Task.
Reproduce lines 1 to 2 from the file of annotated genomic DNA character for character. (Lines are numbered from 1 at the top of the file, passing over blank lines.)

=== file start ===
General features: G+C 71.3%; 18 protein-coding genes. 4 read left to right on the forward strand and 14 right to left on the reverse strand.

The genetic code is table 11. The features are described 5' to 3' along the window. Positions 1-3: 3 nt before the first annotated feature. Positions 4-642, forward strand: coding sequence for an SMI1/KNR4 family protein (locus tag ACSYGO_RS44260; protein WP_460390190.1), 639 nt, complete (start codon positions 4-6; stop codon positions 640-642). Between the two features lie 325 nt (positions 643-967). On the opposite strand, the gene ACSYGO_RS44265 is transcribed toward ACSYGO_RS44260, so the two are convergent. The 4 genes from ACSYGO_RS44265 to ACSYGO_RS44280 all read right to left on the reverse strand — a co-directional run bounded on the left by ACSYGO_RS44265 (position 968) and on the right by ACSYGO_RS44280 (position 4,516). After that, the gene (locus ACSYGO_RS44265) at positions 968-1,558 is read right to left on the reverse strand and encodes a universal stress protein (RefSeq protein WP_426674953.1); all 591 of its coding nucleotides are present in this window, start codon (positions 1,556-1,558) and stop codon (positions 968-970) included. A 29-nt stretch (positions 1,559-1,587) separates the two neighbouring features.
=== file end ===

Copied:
General features: G+C 71.3%; 18 protein-coding genes. 4 read left to right on the forward strand and 14 right to left on the reverse strand.

The genetic code is table 11. The features are described 5' to 3' along the window. Positions 1-3: 3 nt before the first annotated feature. Positions 4-642, forward strand: coding sequence for an SMI1/KNR4 family protein (locus tag ACSYGO_RS44260; protein WP_460390190.1), 639 nt, complete (start codon positions 4-6; stop codon positions 640-642). Between the two features lie 325 nt (positions 643-967). On the opposite strand, the gene ACSYGO_RS44265 is transcribed toward ACSYGO_RS44260, so the two are convergent. The 4 genes from ACSYGO_RS44265 to ACSYGO_RS44280 all read right to left on the reverse strand — a co-directional run bounded on the left by ACSYGO_RS44265 (position 968) and on the right by ACSYGO_RS44280 (position 4,516). After that, the gene (locus ACSYGO_RS44265) at positions 968-1,558 is read right to left on the reverse strand and encodes a universal stress protein (RefSeq protein WP_426674953.1); all 591 of its coding nucleotides are present in this window, start codon (positions 1,556-1,558) and stop codon (positions 968-970) included. A 29-nt stretch (positions 1,559-1,587) separates the two neighbouring features.